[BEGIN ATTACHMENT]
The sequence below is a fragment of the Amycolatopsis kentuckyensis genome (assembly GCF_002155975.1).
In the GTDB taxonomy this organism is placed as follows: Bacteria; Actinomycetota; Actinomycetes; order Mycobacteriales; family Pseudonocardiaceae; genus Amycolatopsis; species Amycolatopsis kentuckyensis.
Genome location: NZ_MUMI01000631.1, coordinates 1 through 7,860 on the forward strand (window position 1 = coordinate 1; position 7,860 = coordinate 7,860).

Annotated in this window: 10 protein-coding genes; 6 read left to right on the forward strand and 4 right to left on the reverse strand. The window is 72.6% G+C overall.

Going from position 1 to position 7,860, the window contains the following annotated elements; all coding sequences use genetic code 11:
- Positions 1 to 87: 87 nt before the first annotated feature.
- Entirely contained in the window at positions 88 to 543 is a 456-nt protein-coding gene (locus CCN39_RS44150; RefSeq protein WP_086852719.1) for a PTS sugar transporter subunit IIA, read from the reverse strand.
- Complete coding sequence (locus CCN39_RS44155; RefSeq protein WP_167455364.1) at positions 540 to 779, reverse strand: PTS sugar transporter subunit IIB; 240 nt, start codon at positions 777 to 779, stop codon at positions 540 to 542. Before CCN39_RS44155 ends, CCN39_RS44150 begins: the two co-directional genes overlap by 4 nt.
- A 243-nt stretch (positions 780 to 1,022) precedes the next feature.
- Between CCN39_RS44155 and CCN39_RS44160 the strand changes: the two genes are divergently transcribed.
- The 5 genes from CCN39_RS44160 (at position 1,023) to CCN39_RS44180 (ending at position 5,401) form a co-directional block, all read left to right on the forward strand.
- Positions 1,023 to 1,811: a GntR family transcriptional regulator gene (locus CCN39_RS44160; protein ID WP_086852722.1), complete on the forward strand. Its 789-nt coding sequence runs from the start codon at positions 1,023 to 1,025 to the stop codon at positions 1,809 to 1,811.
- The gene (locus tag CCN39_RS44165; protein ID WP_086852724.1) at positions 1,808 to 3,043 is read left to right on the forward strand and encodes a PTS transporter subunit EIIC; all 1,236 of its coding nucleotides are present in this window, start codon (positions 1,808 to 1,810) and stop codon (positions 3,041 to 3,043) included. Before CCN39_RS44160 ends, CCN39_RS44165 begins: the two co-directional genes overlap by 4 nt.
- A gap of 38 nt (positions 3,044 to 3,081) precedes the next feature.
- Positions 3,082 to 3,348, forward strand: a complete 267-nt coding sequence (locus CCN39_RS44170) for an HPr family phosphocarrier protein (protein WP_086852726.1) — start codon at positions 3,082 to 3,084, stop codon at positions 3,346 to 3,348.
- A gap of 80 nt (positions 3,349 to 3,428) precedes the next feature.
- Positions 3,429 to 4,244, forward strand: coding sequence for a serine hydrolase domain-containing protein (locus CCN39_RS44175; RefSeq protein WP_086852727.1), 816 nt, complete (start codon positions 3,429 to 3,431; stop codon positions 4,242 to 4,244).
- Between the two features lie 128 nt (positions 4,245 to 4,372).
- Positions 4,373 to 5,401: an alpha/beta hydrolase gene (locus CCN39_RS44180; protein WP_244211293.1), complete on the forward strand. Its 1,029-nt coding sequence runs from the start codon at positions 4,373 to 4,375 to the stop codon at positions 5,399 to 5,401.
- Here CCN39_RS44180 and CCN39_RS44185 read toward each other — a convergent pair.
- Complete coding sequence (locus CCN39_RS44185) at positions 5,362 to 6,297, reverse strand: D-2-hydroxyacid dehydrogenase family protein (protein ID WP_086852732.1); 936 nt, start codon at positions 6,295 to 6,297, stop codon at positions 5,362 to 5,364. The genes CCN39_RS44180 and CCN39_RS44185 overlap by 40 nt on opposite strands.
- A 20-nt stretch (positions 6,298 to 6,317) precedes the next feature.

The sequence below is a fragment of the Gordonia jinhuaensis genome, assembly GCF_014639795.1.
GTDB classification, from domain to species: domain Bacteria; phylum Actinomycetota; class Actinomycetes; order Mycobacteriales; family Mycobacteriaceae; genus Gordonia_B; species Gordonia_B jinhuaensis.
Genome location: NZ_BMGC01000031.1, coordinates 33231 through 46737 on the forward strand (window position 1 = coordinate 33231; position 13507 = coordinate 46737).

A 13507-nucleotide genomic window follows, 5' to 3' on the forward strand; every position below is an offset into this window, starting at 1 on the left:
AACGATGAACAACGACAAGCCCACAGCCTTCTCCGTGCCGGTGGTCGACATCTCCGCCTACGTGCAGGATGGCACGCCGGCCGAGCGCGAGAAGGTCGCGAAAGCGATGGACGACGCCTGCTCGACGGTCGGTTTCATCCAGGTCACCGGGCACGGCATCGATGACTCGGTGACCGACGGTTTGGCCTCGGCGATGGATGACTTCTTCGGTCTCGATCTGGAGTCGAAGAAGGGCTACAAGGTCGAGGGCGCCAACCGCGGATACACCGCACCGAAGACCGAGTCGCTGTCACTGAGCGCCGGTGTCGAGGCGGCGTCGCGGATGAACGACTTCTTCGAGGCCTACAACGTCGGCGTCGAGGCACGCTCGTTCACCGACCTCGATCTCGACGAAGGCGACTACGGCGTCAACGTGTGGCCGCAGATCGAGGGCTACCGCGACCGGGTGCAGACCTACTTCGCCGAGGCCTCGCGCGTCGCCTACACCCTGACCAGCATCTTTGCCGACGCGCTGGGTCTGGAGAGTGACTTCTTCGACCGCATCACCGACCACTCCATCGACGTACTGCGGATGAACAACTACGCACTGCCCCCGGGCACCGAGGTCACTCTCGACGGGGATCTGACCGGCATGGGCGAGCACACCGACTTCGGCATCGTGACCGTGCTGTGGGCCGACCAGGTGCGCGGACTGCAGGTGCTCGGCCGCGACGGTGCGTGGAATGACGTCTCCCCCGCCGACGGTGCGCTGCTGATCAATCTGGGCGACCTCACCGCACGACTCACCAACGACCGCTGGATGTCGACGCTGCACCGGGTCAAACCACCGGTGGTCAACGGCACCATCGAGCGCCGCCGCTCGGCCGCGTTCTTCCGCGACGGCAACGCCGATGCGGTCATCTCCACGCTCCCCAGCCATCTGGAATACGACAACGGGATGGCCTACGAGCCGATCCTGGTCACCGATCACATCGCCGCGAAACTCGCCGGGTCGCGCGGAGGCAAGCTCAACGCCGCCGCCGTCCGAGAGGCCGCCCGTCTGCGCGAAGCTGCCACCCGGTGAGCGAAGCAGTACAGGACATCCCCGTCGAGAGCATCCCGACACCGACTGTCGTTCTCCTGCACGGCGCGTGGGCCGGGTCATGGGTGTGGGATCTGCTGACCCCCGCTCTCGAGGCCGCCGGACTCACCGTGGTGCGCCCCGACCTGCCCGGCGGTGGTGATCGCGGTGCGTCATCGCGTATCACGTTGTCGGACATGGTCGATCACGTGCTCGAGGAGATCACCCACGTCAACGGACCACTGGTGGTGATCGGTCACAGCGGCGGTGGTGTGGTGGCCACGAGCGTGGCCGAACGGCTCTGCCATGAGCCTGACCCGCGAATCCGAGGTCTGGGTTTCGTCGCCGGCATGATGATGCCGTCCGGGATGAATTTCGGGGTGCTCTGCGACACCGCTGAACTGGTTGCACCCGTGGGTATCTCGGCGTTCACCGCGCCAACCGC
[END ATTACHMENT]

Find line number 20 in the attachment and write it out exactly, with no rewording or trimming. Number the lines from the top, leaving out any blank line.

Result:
- Here CCN39_RS44180 and CCN39_RS44185 read toward each other — a convergent pair.